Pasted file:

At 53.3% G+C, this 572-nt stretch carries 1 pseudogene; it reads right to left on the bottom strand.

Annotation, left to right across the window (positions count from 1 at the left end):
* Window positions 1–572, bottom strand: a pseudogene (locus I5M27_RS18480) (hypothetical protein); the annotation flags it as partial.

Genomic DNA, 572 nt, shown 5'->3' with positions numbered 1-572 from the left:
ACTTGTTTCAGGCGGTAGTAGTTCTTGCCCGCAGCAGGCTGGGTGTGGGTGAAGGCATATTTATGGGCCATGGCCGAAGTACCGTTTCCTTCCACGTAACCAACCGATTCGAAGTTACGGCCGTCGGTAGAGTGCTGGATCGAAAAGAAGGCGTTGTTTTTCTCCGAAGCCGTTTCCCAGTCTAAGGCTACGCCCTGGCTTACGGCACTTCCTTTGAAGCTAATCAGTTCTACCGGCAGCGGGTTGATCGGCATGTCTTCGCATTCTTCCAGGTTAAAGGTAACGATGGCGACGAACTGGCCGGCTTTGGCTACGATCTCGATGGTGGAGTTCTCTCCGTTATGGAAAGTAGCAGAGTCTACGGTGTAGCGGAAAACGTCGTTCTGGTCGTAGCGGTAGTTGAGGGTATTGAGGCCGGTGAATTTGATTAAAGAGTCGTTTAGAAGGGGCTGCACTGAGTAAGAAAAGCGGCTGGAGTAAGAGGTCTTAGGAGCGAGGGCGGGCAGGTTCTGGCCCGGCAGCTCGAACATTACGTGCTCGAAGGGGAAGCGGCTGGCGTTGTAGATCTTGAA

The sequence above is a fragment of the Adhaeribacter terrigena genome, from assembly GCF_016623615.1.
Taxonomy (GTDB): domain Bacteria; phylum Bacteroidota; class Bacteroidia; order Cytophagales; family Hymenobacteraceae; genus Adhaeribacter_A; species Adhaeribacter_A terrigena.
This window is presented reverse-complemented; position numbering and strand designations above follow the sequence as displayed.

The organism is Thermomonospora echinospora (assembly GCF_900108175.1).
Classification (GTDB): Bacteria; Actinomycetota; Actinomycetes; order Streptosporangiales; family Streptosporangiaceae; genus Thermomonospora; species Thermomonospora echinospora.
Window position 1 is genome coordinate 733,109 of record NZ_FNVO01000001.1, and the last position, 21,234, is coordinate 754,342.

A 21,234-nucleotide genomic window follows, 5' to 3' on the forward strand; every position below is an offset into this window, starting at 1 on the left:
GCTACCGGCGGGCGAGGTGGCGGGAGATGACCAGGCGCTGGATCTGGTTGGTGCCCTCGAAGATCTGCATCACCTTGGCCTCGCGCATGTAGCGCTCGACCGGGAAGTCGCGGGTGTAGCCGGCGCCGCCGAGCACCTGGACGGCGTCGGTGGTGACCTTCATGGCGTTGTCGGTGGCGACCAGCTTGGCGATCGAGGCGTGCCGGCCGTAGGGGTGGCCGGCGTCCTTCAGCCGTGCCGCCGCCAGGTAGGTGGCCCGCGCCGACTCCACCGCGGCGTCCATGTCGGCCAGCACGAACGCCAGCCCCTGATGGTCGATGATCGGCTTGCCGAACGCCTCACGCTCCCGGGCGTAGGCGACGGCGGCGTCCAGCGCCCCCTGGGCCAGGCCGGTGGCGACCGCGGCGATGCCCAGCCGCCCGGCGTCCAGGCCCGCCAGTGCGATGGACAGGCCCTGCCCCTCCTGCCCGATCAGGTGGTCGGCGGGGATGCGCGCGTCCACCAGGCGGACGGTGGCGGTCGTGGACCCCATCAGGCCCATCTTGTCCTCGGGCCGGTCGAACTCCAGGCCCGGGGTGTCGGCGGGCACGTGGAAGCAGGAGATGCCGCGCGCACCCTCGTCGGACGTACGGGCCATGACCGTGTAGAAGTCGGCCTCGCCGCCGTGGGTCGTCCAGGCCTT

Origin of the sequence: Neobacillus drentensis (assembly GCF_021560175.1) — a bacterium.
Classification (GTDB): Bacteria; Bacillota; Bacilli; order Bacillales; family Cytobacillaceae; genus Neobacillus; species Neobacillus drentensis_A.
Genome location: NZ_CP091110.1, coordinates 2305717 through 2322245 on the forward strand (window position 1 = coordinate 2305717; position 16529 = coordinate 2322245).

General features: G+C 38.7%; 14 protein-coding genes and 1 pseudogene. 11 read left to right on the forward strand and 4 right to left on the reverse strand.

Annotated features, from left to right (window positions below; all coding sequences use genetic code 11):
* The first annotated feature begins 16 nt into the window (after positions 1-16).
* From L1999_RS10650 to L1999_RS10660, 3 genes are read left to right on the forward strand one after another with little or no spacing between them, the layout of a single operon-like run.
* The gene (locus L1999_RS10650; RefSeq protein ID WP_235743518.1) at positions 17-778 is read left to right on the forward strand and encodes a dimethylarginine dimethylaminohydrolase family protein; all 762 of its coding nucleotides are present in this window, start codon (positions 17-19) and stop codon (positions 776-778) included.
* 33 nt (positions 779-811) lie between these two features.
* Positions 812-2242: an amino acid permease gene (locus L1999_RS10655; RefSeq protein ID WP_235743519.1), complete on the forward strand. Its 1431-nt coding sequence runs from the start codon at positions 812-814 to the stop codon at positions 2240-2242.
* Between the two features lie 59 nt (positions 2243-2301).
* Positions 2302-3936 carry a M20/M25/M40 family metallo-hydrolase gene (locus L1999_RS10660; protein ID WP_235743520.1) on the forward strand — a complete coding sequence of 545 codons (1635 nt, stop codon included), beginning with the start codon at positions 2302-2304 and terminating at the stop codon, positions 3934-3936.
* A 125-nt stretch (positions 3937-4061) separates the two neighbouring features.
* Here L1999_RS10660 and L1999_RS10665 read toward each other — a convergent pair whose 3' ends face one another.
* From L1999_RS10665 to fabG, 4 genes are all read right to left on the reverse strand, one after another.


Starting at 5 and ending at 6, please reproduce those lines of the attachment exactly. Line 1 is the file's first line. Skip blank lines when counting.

ACTTGTTTCAGGCGGTAGTAGTTCTTGCCCGCAGCAGGCTGGGTGTGGGTGAAGGCATATTTATGGGCCATGGCCGAAGTACCGTTTCCTTCCACGTAACCAACCGATTCGAAGTTACGGCCGTCGGTAGAGTGCTGGATCGAAAAGAAGGCGTTGTTTTTCTCCGAAGCCGTTTCCCAGTCTAAGGCTACGCCCTGGCTTACGGCACTTCCTTTGAAGCTAATCAGTTCTACCGGCAGCGGGTTGATCGGCATGTCTTCGCATTCTTCCAGGTTAAAGGTAACGATGGCGACGAACTGGCCGGCTTTGGCTACGATCTCGATGGTGGAGTTCTCTCCGTTATGGAAAGTAGCAGAGTCTACGGTGTAGCGGAAAACGTCGTTCTGGTCGTAGCGGTAGTTGAGGGTATTGAGGCCGGTGAATTTGATTAAAGAGTCGTTTAGAAGGGGCTGCACTGAGTAAGAAAAGCGGCTGGAGTAAGAGGTCTTAGGAGCGAGGGCGGGCAGGTTCTGGCCCGGCAGCTCGAACATTACGTGCTCGAAGGGGAAGCGGCTGGCGTTGTAGATCTTGAA

The sequence above is a fragment of the Adhaeribacter terrigena genome, from assembly GCF_016623615.1.